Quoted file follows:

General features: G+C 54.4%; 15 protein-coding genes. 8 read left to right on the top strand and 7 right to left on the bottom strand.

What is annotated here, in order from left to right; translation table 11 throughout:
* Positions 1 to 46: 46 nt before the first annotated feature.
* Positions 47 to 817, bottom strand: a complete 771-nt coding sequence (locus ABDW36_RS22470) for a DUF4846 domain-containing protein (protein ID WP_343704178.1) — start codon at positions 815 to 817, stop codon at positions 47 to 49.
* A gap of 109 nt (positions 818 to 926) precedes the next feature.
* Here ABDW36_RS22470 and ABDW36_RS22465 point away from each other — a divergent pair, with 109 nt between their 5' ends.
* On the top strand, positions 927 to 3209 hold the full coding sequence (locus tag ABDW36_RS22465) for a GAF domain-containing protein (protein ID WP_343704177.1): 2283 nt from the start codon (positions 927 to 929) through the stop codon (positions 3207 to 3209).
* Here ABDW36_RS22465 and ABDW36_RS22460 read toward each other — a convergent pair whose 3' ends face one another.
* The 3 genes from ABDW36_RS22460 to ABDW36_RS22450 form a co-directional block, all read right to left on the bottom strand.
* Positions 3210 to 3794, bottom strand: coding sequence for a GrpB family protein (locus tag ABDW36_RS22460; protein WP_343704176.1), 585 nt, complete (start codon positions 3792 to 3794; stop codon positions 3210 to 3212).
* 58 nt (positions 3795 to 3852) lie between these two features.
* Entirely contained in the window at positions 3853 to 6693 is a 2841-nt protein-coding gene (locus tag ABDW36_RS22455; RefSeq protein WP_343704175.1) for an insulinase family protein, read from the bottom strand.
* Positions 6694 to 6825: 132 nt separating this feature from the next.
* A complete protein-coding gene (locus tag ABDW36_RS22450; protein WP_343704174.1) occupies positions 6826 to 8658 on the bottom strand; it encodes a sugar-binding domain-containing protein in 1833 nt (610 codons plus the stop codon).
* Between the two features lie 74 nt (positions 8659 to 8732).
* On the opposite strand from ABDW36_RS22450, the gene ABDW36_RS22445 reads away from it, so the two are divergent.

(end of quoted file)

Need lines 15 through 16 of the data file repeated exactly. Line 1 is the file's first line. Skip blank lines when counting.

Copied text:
* Between the two features lie 74 nt (positions 8659 to 8732).
* On the opposite strand from ABDW36_RS22450, the gene ABDW36_RS22445 reads away from it, so the two are divergent.